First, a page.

This model is not as fancy as the models used by Calgary Grit and FiveThirtyEight, which model thousands of iterations based on the margins of error, etc and generate a percentage liklihood of each parties' chance of winning a particular riding. I do run about a dozen scenarios through the model pushing each party to the upper and lower range of the margin of error to generate seat ranges.
Adjustments: A Hand Up for the Leader
Another measure that I have incorporated into the model is a "leader bounce".
I've looked at the result of the leader in his or her riding in those elections he or she contested, and that of his or her party in that riding in the elections immediately before and after his or her leadership tenure. This allows one to assume how a generic candidate of the leader's party might have done in that riding so that it can be compared to the leader's result.
For instance, Robert Higgins led the Liberal Party in the 1974 election. He ran in the riding of Saint John Park. He received 14.6 percentage points more of the popular vote in his riding than the Liberal Party did provincewide. We cannot look at the previous election as Saint John Park was part of the 4-member Saint John Centre riding at that time. We therefore look at the two succeeding elections. In 1978, the Liberals beat their provincewide showing in Saint John Park as well, but only by 2.6 percentage points. In 1982, the Liberals did 4.6 percentage points better in Saint John Park than they did provincewide. The average of these two comparable elections is a 3.6 percentage point lean to the Liberals, while the riding leaned 14.6 percentage points to the Liberals when Higgins was leader. We therefore calculate Higgins' leader bounce as 11.0 percentage points.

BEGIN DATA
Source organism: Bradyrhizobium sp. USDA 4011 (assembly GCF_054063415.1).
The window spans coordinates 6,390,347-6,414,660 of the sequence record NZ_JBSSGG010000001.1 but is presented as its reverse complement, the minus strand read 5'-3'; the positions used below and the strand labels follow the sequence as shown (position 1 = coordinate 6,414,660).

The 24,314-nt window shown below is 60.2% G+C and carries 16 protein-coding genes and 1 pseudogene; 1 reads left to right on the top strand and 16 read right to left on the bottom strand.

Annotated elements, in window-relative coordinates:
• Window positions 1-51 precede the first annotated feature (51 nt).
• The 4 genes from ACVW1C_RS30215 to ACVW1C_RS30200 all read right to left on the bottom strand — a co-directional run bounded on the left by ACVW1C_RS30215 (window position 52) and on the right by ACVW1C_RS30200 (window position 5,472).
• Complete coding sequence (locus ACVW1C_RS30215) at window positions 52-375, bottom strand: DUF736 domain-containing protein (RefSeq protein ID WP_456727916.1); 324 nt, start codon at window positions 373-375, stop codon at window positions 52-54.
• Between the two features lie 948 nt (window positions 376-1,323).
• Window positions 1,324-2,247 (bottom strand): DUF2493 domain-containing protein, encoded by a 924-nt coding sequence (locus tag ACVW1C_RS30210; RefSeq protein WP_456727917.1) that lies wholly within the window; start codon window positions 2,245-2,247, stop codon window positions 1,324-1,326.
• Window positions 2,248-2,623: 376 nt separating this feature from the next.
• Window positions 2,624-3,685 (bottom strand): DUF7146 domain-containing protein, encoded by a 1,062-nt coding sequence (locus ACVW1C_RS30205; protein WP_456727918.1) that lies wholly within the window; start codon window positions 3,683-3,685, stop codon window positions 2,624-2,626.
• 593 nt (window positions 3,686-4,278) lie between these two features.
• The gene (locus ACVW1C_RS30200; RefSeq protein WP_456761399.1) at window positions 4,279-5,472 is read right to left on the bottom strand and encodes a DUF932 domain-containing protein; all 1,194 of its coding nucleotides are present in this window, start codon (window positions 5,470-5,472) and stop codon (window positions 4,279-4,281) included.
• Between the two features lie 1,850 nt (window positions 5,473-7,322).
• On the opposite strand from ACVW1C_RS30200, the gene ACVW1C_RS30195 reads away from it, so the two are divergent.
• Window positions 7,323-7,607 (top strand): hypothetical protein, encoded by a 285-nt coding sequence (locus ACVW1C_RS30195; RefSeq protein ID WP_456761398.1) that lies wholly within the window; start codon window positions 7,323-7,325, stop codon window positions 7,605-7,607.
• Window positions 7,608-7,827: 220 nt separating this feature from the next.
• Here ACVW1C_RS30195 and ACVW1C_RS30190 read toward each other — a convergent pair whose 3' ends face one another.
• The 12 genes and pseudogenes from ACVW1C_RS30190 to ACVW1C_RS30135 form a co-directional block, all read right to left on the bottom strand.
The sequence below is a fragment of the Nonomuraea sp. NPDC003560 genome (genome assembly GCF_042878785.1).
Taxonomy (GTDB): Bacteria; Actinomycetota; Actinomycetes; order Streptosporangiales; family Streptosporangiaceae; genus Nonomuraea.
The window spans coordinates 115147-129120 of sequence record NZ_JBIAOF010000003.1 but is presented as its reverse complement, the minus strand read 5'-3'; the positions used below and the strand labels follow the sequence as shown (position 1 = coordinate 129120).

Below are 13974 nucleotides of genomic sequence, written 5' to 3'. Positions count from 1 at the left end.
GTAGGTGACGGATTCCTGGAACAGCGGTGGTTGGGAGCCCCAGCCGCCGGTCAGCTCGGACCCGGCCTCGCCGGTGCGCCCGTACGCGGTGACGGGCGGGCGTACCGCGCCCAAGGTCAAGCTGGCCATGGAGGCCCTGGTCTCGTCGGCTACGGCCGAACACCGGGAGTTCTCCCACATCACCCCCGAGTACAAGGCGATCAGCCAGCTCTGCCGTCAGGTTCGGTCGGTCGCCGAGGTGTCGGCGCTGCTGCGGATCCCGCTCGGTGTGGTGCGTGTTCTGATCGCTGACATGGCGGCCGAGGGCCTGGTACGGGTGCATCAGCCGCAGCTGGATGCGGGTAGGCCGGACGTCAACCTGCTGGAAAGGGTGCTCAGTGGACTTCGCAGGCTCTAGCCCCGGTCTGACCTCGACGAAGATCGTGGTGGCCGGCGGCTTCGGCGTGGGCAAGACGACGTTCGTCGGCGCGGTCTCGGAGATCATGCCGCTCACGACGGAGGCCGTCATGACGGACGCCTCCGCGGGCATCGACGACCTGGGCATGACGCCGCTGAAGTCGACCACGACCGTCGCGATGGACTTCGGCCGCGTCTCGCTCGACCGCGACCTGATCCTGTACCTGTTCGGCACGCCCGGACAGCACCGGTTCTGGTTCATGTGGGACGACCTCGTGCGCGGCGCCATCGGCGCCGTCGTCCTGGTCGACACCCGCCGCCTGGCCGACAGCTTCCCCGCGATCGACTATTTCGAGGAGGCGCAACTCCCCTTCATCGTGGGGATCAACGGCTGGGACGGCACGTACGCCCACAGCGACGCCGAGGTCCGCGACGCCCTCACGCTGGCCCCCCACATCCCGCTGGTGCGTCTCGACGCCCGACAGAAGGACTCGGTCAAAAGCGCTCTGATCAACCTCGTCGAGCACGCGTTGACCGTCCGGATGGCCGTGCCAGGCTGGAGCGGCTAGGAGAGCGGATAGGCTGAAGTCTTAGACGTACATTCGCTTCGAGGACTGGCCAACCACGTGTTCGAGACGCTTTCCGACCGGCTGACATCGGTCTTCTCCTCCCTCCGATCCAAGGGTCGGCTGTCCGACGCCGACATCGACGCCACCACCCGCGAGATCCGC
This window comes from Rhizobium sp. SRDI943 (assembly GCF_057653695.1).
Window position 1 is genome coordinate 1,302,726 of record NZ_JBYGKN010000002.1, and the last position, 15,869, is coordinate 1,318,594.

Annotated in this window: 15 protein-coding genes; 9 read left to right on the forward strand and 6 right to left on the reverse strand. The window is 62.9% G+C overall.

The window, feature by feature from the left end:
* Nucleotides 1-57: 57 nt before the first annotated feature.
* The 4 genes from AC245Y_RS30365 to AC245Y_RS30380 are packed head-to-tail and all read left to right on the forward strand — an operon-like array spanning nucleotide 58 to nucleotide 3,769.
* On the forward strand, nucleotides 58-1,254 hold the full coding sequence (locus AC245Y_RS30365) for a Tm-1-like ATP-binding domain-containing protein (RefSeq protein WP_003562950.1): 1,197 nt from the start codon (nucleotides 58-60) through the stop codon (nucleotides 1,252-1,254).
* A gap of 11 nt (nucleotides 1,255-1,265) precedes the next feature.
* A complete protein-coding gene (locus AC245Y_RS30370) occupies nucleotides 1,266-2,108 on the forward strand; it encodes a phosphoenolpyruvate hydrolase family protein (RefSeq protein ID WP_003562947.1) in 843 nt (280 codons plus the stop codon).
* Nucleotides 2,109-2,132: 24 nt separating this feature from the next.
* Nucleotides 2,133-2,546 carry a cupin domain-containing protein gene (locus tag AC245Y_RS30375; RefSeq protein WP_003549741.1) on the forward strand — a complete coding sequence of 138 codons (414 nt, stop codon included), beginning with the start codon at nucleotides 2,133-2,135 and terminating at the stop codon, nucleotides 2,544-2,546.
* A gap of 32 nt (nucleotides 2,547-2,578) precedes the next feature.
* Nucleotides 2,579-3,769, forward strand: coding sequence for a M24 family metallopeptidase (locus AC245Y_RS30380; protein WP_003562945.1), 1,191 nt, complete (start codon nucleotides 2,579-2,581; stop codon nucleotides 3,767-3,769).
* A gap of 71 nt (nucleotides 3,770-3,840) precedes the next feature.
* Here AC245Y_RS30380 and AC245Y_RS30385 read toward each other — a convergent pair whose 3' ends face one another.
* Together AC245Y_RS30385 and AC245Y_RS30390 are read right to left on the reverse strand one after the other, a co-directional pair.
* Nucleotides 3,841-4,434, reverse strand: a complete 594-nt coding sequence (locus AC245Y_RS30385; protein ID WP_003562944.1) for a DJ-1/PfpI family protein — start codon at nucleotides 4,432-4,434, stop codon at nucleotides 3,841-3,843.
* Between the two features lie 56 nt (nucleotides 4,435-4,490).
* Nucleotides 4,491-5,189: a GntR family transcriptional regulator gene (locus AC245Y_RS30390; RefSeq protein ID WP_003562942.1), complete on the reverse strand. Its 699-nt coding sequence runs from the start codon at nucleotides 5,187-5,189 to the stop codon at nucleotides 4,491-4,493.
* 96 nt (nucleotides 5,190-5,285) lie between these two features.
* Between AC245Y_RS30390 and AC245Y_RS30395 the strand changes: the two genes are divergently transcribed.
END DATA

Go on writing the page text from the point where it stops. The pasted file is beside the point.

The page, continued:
The analysis finds that 15 of the 17 men and women who have led one of the three major political parties into an election since 1974, have had a bounce on average. If we single out each election contest, of the 10 elections since 1974*, the 3 major party leaders have had a bounce 25 of 30 times. The two exceptions are Richard Hatfield, who underperformed what we assume a generic Tory would have done in Carleton Centre in 1978, 1982 and 1987 and Shawn Graham, who underperformed what we assume a generic Liberal (actually, not that generic as the comparator is his father) would have done in 2003 and 2006. Hatfield exceeded expectations in 1974, while Graham exceeded expectations in 2010. All other leaders have exceeded expectations versus their provincewide popular vote every time they've led their party to the polls.
So, it is clear to say that there is a leader bounce. Unpacking the numbers a bit, a few other potential conclusions can be observed:
- Liberal leaders tend to get smaller bounces than Conservative and NDP leaders. My conjecture on this is that because all 6 Liberal leaders since 1974 have run in ridings that lean Liberal to begin with, their potential voter pool is already somewhat saturated. Conservative leaders Dennis Cochrane and Bernard Lord ran in ridings that were then somewhat less Conservative-leaning than the province as a whole, as did NDP leaders John LaBossiere and Roger Duguay.
- Liberal and Conservative leaders tend to get their biggest bounce in their first election as leader, while NDP leaders tend to see their bounce grow over time.
- While Liberal leaders tend to have the same-sized bounce whether they win or lose the election, Conservative leaders actually do better in their home riding relative to the provincewide performance of their party when losing the election than when they win. Thus, it is more likely for a Liberal leader to lose his or her seat when being swept out of office than a Conservative, though this has not happened in recent history.